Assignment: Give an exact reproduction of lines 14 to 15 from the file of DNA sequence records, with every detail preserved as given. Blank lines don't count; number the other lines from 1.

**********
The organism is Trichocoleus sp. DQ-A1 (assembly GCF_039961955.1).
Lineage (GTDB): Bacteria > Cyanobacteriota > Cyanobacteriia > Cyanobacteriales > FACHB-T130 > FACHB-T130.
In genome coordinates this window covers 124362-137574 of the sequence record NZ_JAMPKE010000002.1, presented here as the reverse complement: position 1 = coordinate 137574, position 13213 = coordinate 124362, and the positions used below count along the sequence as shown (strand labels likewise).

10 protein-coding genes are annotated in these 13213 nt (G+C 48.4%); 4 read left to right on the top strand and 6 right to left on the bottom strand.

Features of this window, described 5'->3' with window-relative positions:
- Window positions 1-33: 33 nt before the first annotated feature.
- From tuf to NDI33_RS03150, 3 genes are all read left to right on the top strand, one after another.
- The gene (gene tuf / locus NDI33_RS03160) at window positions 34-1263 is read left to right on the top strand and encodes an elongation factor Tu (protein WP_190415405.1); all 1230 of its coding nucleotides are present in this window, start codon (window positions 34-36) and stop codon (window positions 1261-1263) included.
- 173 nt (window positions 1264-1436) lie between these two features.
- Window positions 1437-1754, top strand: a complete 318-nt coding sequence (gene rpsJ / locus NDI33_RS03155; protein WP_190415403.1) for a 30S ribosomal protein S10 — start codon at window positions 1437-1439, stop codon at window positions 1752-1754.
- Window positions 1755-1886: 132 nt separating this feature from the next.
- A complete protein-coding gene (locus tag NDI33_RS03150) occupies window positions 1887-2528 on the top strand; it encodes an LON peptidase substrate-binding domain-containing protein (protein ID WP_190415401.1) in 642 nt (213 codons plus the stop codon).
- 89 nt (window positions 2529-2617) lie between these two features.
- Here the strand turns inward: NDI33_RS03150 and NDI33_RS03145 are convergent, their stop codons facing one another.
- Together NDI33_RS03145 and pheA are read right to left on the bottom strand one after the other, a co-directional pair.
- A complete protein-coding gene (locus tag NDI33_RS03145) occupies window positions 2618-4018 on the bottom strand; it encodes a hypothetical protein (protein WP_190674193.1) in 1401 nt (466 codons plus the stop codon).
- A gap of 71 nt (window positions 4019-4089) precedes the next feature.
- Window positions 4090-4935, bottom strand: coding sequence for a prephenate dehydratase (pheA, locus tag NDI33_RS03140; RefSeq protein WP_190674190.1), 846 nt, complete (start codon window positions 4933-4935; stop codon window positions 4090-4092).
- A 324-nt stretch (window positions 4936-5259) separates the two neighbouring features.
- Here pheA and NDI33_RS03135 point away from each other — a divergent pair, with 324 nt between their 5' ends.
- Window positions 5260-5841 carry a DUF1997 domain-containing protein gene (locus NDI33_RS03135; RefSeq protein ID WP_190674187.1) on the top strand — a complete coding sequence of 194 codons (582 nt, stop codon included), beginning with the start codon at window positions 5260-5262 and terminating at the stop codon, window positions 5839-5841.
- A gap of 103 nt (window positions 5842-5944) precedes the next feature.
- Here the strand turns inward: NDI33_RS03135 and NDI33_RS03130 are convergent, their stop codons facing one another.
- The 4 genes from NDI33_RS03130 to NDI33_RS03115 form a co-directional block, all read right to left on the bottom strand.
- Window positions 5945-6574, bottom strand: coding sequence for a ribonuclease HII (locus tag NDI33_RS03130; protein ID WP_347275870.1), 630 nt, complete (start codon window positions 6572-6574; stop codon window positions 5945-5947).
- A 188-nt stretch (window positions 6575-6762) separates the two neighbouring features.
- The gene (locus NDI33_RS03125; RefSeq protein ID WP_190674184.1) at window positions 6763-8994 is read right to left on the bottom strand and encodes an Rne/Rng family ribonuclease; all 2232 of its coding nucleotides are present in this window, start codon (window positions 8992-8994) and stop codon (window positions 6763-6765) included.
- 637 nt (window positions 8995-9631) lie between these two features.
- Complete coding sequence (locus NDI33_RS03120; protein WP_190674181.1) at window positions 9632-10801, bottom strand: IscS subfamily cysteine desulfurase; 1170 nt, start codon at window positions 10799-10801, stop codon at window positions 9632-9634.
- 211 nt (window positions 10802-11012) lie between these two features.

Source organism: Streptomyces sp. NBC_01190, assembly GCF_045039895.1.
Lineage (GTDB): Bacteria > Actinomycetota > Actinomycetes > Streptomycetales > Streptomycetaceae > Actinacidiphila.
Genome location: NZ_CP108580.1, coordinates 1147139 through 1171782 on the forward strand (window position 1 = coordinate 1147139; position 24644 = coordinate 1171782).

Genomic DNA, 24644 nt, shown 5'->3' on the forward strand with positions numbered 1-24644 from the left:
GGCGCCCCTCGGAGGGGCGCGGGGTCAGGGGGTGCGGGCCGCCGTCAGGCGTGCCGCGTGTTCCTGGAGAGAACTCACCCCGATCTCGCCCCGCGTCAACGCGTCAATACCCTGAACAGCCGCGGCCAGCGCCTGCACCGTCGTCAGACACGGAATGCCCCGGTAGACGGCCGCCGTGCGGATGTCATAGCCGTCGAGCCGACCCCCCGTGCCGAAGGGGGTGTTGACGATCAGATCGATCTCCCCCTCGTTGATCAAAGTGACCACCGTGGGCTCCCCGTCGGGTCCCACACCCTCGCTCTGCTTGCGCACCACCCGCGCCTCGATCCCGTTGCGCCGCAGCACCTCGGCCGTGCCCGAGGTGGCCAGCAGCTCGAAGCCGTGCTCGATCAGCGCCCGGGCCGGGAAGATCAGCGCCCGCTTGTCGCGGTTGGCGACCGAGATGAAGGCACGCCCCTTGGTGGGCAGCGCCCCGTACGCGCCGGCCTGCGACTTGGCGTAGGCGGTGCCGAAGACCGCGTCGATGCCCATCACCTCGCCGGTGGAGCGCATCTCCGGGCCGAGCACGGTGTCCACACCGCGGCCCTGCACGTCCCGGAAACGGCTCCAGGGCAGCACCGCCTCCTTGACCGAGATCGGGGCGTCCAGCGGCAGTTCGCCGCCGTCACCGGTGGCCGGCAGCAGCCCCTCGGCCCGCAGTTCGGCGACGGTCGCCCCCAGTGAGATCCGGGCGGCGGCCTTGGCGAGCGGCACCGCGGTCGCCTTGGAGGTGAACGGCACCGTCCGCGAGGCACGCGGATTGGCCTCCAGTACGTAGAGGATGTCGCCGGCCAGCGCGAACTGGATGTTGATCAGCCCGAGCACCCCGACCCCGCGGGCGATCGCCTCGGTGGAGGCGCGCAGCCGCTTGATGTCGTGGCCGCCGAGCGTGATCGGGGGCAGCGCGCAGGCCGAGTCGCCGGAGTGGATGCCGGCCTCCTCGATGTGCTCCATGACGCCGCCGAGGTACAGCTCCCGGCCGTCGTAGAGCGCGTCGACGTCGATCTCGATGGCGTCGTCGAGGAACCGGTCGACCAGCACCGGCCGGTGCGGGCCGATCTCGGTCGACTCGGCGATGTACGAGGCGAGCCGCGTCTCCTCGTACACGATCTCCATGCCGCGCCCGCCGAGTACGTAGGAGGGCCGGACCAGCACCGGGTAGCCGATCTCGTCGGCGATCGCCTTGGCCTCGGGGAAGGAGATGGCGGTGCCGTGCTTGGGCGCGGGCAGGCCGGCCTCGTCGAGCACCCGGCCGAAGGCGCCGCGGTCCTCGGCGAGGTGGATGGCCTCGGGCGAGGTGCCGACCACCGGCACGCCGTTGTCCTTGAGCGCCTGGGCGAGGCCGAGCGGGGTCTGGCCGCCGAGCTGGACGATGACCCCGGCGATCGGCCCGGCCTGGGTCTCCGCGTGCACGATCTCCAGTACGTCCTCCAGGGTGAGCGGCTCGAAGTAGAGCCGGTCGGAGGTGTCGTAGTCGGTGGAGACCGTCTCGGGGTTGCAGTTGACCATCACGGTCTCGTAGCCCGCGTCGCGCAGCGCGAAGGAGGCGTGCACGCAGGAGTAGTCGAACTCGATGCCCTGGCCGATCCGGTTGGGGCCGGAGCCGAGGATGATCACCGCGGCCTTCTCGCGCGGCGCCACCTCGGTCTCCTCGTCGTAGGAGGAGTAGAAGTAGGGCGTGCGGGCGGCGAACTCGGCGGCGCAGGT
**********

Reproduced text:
- Here the strand turns inward: NDI33_RS03150 and NDI33_RS03145 are convergent, their stop codons facing one another.
- Together NDI33_RS03145 and pheA are read right to left on the bottom strand one after the other, a co-directional pair.